Sign up for our COVID-19 newsletter to stay up-to-date on the latest coronavirus news throughout New York An 85-year-old woman died after her car was involved in a crash with another car in Franklin Square over the weekend.Nassau County police said the woman was driving a Chevrolet Cobalt southbound on Franklin Avenue when she crashed into a northbound Infiniti G37 while making a left turn onto Oaks Drive at 2:41 p.m. Sunday.The woman, whose identity wasn’t immediately released, was taken to a local hospital, where she was pronounced dead shortly later.The 25-year-old man who was driving the other car was hospitalized for treatment of a broken leg.Homicide Squad detectives impounded the vehicles and are continuing the investigation, which they said does not appear to be criminal.
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State-owned Bank Rakyat Indonesia (BRI), the nation’s most profitable lender, announced on Tuesday a plan to distribute Rp 20.6 trillion (US$ 1.5 billion) in dividends to its shareholders.The dividends are equal to 60 percent of the bank’s profits of Rp 34.4 trillion, higher than last year’s dividend payout ratio of 50 percent. This means that the value of the dividend of each share will be Rp 168.1, 27.2 percent higher than last year’s dividend of Rp 132.2 per share.BRI, the biggest state bank by market value, also recorded a 6.1 percent yoy increase in earnings per share (EPS) in 2019 of Rp 279 compared with the 2018 EPS of Rp 263. BRI president director Soenarso said on Tuesday that the government, which holds a 56.75 percent stake in BRI, would receive a total of Rp 11.7 trillion of the dividend.“The remaining 40 percent of our profits will be used as retained earnings,” he said during a press briefing after the annual general shareholders’ meeting in Jakarta.BRI’s profits of Rp 34.4 trillion were the lowest in two years as lending growth slowed and the bank recorded a significant rise in bad loans last year, against the backdrop of the global and domestic economic slowdown.Lending grew 8.44 percent yoy in 2019 to Rp 908.88 trillion versus 14 percent yoy in 2018. Net interest income grew 5.2 percent to Rp 81.7 trillion in 2019, slower than the 6.35 percent in 2018. Bad loans as indicated by the non-performing loans (NPL) ratio rose to 2.8 percent last year from 2.27 percent in 2018. Read also: BRI profits slumps as bad credit rises in 2019 The shareholders meeting also agreed to appoint Deputy State-Owned Enterprises (SOEs) Minister Kartika “Tiko” Wirjoatmodjo as the bank’s new president commissioner, replacing Andrinof A. Chaniago.It also appointed University of Indonesia (UI) rector and renowned economist Ari Kuncoro as the bank’s deputy president commissioner, who will also act as an independent commissioner, replacing Wahyu Kuncoro.The bank also made changes to its board of directors as it appointed Wisto Prihadi as the bank’s compliance director. The position was previously held by Azizatun Azhimah.SOE Minister Erick Thohir said last week that the ministry would shake up three state banks during their respective shareholders’ meetings that will take place this week, namely BRI, Bank Mandiri and Bank Negara Indonesia (BNI).”It’s normal as long as we can see someone who has great expertise,” Erick said, brushing off concerns about an “overhaul” of state enterprises.Bank Mandiri’s shareholders’ meeting will take place today (Wednesday) and BNI’s on Thursday.Read also: Erick Thohir to shake up executives at state lendersShares in BRI, traded under the code BBRI, closed at Rp 4,400 apiece on Tuesday, down 1.57 percent from the previous trading day. The stocks have risen 12.5 percent in the past year, easily outperforming the broader benchmark Jakarta Composite Index’s (JCI) 9 percent drop.Topics :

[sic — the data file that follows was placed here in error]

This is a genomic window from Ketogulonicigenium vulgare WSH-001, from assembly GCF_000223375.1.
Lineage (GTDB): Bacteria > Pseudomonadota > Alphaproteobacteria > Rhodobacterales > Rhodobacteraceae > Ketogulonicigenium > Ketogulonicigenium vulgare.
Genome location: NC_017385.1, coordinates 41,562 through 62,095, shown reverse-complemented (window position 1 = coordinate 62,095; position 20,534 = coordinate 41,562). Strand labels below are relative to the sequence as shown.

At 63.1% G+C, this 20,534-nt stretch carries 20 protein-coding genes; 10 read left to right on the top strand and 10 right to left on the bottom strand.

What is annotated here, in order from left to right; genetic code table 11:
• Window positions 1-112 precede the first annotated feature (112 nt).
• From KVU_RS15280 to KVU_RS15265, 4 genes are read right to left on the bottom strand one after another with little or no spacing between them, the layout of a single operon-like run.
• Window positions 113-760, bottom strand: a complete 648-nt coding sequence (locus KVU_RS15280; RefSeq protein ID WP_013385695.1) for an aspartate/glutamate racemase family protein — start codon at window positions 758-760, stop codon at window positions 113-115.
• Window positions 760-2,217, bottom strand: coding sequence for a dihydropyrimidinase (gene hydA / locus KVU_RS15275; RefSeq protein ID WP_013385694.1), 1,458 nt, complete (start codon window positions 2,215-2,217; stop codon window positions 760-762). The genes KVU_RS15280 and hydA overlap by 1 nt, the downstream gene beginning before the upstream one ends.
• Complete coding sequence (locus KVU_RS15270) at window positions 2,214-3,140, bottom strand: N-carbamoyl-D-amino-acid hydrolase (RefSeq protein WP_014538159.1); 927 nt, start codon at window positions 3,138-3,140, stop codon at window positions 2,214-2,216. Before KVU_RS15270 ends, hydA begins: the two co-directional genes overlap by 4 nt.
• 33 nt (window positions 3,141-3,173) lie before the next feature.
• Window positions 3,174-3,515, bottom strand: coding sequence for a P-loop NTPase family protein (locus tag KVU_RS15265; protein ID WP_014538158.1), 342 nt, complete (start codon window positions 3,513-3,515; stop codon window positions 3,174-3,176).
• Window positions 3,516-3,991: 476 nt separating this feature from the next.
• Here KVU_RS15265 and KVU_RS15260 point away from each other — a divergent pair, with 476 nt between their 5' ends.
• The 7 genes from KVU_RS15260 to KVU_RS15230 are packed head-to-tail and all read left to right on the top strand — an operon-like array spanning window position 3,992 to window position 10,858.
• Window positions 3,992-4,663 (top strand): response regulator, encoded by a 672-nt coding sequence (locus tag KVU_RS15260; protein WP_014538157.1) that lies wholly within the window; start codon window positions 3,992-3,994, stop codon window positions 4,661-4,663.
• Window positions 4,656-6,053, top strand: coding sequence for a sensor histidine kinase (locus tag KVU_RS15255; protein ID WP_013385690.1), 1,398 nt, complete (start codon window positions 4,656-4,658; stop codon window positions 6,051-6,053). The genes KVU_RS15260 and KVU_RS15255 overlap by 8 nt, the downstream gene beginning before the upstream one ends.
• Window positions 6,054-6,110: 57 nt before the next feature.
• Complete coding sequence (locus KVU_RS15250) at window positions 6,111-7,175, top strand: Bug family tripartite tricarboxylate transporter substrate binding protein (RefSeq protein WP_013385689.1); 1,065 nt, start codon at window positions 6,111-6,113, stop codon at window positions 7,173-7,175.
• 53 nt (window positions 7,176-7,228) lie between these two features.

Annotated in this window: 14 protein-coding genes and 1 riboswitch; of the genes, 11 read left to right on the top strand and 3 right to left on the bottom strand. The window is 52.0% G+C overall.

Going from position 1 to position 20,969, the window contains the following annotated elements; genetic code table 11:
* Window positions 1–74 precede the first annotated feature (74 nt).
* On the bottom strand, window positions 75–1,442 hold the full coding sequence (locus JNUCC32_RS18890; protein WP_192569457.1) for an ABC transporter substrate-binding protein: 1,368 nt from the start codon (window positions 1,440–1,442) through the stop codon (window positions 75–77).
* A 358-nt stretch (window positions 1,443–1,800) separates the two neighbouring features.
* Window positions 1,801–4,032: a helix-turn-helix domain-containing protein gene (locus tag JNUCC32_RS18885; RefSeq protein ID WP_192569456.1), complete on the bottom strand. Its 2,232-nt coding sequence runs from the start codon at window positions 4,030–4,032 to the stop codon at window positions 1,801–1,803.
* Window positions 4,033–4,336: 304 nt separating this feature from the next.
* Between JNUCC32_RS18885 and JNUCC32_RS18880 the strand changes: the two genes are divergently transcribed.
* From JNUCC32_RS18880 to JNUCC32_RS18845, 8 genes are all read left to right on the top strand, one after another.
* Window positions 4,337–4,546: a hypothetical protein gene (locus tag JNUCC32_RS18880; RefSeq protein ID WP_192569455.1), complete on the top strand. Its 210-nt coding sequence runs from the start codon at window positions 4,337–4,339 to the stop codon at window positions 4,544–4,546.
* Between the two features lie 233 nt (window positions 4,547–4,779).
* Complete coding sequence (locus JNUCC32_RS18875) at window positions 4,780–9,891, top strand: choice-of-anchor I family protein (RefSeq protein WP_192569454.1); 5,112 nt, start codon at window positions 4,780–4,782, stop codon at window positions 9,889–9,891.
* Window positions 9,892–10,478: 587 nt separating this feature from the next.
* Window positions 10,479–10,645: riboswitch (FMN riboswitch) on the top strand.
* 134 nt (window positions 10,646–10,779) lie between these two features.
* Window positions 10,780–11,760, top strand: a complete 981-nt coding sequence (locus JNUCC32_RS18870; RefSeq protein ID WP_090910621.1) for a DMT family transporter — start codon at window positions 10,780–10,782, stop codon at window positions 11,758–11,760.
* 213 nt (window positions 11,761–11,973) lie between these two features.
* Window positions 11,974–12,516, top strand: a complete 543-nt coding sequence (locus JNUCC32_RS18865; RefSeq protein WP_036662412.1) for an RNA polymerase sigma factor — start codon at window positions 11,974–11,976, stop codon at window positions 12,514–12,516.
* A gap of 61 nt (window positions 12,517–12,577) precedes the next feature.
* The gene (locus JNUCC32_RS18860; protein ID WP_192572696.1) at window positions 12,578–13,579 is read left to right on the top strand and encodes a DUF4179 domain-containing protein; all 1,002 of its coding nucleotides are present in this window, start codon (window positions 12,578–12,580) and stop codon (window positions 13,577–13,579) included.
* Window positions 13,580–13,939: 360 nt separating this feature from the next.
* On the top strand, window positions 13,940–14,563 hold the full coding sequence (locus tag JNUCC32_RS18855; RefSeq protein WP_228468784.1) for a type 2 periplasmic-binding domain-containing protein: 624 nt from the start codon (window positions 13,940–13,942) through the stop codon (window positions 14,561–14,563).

Several foreign envoys in Indonesia have taken to social media to extend their condolences over the death of President Joko “Jokowi” Widodo’s mother, Sudjiatmi Notomihardjo, on Wednesday.Australian Ambassador to Indonesia Gary Quinlan offered his condolences on his official Twitter account, @DubesAustralia.Deepest condolences from myself and all Australians in Indonesia and at home to President @jokowi and his family on the very sad news of the passing of his mother, Sujiatmi Notomiharjo. Turut berduka cita.— Gary Quinlan (@DubesAustralia) March 25, 2020“Deepest condolences from myself and all Australians in Indonesia and at home to President Jokowi and his family on the very sad news of the passing of his mother, Sujiatmi Notomihardjo,” Quinlan tweeted. Responding to the news of the Sujiatmi’s passing, South Korean Ambassador to Indonesia Kim Chang Beom also offered his condolences on Twitter.On behalf of the Korean Embassy and the Korean community, I extend my deepest condolences on the passing of Mrs. Sujiatmi Notomiharjo, mother of President Jokowi. May she Rest In Peace with the Almighty. @jokowi @UmarHad73314840 @korembindonesia @Kemlu_RI @kompascom @jakpost pic.twitter.com/y0g4lrj2Ky— KIM Chang Beom (@changbkim) March 25, 2020“On behalf of the Korean Embassy and the Korean community, I extend my deepest condolences on the passing of Mrs. Sujiatmi Notomiharjo, mother of President Jokowi. May she rest in peace with the Almighty,” @changbkim tweeted, alongside a picture of Sujiatmi embracing Jokowi.Meanwhile, British Ambassador to Indonesia Owen Jenkins tweeted his condolences in Indonesian on his official Twitter account, @DubesInggris.Turut berduka cita atas meninggalnya Ibunda tercinta dari Presiden RI @jokowi Ibu Sudjiatmi Notomihardjo. Semoga arwah beliau diterima disisiNYA.— Owen Jenkins (@DubesInggris) March 25, 2020“I’m very sorry about the passing of President Jokowi’s beloved mother, Sudjiatmi Notomihardjo. May she rest in peace,” Jenkins wrote.Sujiatmi passed away at age 77 in Surakarta, Central Java on Wednesday, presidential spokesperson Fadjroel Rachman confirmed.President Jokowi departed from Jakarta and arrived in Surakarta at 5:52 p.m. on Wednesday, the Presidential Palace press bureau said in a statement.Jokowi said Sujiatmi had died from an illness she had suffered for the past four years and asked the public to pray for her. Her burial was scheduled for 1 p.m. on Thursday.Topics :